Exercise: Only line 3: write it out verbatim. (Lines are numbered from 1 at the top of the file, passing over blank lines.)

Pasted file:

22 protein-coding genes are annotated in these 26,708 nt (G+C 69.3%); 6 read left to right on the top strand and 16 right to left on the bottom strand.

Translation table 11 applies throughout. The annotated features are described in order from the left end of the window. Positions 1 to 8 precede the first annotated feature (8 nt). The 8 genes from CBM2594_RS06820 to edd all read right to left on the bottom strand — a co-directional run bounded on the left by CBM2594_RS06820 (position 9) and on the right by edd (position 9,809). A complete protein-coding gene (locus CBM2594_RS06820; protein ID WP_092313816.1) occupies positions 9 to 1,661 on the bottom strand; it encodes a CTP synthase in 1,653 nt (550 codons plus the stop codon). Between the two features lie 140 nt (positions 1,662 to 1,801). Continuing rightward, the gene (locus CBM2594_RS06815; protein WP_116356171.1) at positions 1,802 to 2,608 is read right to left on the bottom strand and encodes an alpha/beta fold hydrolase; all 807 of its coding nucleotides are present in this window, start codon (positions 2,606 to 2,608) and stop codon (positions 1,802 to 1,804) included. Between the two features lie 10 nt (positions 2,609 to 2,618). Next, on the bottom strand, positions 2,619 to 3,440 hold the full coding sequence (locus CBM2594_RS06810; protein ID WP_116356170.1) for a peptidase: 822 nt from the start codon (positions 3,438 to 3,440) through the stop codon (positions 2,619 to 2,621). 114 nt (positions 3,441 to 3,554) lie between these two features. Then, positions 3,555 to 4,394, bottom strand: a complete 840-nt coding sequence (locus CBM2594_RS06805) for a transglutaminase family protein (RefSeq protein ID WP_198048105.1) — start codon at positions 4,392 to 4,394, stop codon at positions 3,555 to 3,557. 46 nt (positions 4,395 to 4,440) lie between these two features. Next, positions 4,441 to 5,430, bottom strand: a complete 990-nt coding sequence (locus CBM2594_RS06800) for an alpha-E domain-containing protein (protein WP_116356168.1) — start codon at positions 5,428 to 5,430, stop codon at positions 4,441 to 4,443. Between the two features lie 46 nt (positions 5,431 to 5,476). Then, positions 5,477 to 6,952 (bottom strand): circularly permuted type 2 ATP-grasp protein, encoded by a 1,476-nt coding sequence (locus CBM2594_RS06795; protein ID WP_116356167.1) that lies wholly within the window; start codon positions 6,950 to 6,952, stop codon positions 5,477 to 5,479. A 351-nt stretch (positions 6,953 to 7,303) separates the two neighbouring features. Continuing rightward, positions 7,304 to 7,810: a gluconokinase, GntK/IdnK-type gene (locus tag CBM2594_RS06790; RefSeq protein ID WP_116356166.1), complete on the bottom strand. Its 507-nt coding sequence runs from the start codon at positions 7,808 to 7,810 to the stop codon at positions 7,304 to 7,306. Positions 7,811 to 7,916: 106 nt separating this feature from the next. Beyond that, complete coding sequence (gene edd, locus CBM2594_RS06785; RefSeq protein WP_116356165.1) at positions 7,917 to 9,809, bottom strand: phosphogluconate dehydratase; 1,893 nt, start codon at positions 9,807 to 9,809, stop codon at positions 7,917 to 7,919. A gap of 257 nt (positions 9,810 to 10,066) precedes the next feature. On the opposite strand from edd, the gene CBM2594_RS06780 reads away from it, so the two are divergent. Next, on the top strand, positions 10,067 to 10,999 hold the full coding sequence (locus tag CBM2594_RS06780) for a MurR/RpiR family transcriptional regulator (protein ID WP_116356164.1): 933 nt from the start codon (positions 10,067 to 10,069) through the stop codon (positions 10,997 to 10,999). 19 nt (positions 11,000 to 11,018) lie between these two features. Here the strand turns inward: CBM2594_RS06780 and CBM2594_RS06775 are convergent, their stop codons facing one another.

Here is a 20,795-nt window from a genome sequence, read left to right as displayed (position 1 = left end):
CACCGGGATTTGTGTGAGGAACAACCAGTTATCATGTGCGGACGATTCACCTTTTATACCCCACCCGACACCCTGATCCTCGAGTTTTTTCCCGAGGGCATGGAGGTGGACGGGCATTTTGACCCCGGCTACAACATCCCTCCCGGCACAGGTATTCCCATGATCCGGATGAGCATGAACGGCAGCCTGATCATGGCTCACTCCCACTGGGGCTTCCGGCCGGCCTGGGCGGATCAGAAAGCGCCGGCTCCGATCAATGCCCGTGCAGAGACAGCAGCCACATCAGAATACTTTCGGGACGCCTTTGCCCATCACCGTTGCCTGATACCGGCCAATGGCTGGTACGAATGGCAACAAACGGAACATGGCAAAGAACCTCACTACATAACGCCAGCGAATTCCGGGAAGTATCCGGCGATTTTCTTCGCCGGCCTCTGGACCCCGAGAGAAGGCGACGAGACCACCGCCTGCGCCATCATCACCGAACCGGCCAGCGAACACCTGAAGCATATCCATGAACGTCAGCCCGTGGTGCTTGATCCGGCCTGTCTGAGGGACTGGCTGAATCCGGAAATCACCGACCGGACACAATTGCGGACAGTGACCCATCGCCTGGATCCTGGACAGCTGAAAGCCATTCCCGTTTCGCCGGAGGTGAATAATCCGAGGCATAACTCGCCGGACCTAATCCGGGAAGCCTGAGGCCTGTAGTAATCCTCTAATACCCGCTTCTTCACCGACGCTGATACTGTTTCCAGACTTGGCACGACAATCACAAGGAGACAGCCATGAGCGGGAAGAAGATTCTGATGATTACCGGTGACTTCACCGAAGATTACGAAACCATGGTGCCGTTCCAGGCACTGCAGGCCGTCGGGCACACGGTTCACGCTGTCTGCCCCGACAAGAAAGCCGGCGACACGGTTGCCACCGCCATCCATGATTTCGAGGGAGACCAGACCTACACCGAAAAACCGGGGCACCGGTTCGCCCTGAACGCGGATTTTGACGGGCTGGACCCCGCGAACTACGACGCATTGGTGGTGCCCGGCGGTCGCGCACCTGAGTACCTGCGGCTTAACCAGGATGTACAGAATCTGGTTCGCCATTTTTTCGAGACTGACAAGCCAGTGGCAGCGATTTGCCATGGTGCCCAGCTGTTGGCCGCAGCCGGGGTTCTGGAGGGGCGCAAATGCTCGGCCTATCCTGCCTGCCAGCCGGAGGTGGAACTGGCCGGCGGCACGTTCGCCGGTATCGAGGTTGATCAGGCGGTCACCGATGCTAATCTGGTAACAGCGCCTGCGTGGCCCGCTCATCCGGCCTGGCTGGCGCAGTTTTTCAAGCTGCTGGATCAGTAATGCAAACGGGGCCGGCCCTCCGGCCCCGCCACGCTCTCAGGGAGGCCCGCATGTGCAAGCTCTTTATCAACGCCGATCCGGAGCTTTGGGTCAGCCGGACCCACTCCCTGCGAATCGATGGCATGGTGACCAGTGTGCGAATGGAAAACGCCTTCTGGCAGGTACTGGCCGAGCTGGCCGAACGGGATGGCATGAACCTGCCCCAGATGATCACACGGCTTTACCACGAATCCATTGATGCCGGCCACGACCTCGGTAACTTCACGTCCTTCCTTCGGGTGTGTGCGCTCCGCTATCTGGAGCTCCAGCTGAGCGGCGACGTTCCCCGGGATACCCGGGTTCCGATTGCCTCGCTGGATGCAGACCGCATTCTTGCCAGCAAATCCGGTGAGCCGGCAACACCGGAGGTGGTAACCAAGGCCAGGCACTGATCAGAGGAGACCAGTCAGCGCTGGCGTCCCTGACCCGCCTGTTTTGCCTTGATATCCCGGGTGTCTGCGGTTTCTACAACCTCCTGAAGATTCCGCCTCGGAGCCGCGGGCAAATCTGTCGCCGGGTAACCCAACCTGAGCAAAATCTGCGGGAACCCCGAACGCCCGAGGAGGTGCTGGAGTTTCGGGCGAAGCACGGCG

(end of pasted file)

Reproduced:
Here is a 20,795-nt window from a genome sequence, read left to right as displayed (position 1 = left end):